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I am a bit confused on the piston problem. Does the external pressure on the piston cause work to be done, which then causes displacement? I don't understand how applying downward force causes the distance part of the equation (w=PAD).
The system has internal energy, ∆U, which is q + w. Therefore, the system has the capacity to do work. In the particular problem I believe you are referring to, we are letting the system do work on surroundings, meaning it is pushing the piston out. Were the piston to be compressed, the volume would decrease, meaning ∆V would be negative and therefore w would increase (because w = -P∆V) because work is being done ON the system. This would increase internal energy. However, in this problem, we seen in the third picture than internal energy decreases. The downward force, F = PexA, in this problem is not actually forcing the piston down any further at this moment. Instead, imagine that the system has already been compressed and we are looking at its expansion. The system is expanding by doing work against the external pressure, represented by P, and is changing the volume of the system by the value of the Area pressure is being exerted on (A) times the distance the piston moves out (D). ∆V is therefore positive in this problem because volume of the system is increasing. Because w = -P∆V, the internal energy of the system is decreasing, which is expected because work is being done on the surroundings.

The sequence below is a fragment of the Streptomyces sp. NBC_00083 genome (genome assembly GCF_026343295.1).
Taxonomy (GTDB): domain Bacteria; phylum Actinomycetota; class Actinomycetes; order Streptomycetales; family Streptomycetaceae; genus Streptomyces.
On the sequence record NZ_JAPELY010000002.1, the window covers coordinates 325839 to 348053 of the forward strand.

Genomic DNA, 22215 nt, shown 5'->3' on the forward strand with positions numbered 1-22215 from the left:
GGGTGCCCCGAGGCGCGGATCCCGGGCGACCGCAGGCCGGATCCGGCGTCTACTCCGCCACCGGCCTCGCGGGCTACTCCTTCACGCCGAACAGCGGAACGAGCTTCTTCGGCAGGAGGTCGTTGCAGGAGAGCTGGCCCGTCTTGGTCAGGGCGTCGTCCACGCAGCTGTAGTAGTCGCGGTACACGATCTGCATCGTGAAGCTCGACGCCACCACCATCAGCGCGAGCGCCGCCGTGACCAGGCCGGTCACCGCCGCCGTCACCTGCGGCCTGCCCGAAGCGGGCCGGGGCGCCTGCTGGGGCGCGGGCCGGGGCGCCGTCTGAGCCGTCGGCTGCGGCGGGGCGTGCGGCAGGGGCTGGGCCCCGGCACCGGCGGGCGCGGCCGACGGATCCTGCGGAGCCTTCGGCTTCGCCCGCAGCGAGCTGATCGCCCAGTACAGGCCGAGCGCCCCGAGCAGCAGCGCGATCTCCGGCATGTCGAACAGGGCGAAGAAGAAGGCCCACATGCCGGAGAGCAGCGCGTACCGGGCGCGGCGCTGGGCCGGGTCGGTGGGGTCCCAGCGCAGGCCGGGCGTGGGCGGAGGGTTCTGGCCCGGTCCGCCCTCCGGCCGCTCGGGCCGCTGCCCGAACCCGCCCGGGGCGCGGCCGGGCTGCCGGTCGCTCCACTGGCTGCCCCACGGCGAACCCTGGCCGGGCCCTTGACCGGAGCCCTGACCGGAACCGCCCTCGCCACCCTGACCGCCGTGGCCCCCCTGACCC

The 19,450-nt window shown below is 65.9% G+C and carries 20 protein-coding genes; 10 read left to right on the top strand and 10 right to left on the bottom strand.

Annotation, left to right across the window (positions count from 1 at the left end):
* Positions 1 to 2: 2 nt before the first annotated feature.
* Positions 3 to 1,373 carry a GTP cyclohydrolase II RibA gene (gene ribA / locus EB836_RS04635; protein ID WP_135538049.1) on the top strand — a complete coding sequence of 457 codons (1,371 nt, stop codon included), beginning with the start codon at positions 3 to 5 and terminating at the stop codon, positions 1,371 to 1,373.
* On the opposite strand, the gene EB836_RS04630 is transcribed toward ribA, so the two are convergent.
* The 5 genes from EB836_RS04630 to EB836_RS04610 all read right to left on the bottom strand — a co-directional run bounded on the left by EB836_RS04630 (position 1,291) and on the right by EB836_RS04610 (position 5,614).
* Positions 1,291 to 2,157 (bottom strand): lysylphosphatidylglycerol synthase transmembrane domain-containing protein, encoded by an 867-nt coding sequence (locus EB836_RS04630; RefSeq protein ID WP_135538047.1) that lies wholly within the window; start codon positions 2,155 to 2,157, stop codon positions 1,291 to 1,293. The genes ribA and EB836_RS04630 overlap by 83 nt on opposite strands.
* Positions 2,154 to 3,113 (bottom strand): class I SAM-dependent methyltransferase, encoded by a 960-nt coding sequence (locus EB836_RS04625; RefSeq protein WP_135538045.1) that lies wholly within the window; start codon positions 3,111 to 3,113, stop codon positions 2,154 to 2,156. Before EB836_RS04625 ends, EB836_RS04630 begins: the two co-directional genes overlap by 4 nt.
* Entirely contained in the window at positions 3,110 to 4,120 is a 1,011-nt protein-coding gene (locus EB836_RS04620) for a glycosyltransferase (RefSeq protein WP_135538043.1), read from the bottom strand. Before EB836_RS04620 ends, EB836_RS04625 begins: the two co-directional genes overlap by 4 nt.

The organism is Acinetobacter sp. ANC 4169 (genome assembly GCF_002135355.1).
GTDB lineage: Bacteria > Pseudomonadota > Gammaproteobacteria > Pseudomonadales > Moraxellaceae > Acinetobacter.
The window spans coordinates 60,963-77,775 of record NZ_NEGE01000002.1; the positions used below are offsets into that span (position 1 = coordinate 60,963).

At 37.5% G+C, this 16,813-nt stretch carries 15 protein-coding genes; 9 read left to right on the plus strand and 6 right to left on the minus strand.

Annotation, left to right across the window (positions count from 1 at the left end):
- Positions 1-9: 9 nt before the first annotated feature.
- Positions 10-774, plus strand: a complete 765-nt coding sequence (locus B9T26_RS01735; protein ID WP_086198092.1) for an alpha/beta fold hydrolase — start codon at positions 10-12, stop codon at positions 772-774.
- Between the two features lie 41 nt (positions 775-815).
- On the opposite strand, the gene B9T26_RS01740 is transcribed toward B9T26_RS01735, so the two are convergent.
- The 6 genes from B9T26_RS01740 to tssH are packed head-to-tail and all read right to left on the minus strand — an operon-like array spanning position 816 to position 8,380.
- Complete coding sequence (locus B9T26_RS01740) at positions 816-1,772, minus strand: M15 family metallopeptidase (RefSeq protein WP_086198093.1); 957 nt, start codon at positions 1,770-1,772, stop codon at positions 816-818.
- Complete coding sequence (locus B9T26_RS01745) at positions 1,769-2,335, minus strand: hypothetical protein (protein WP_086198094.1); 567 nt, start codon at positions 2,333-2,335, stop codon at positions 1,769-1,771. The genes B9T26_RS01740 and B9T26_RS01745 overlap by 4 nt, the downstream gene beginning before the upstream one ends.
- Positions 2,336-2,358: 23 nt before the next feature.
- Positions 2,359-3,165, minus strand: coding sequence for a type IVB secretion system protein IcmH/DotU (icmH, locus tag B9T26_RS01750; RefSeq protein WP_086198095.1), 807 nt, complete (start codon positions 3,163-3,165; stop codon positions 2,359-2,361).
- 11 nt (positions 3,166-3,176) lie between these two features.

The external pressure in the equation is really just the normal pressure outside of the system. When work is done by the system and pushes the piston up, this displaces the particles on the other side of the piston and thus results in the energy change. The external pressure changes so little when this happens that we don't even consider it.
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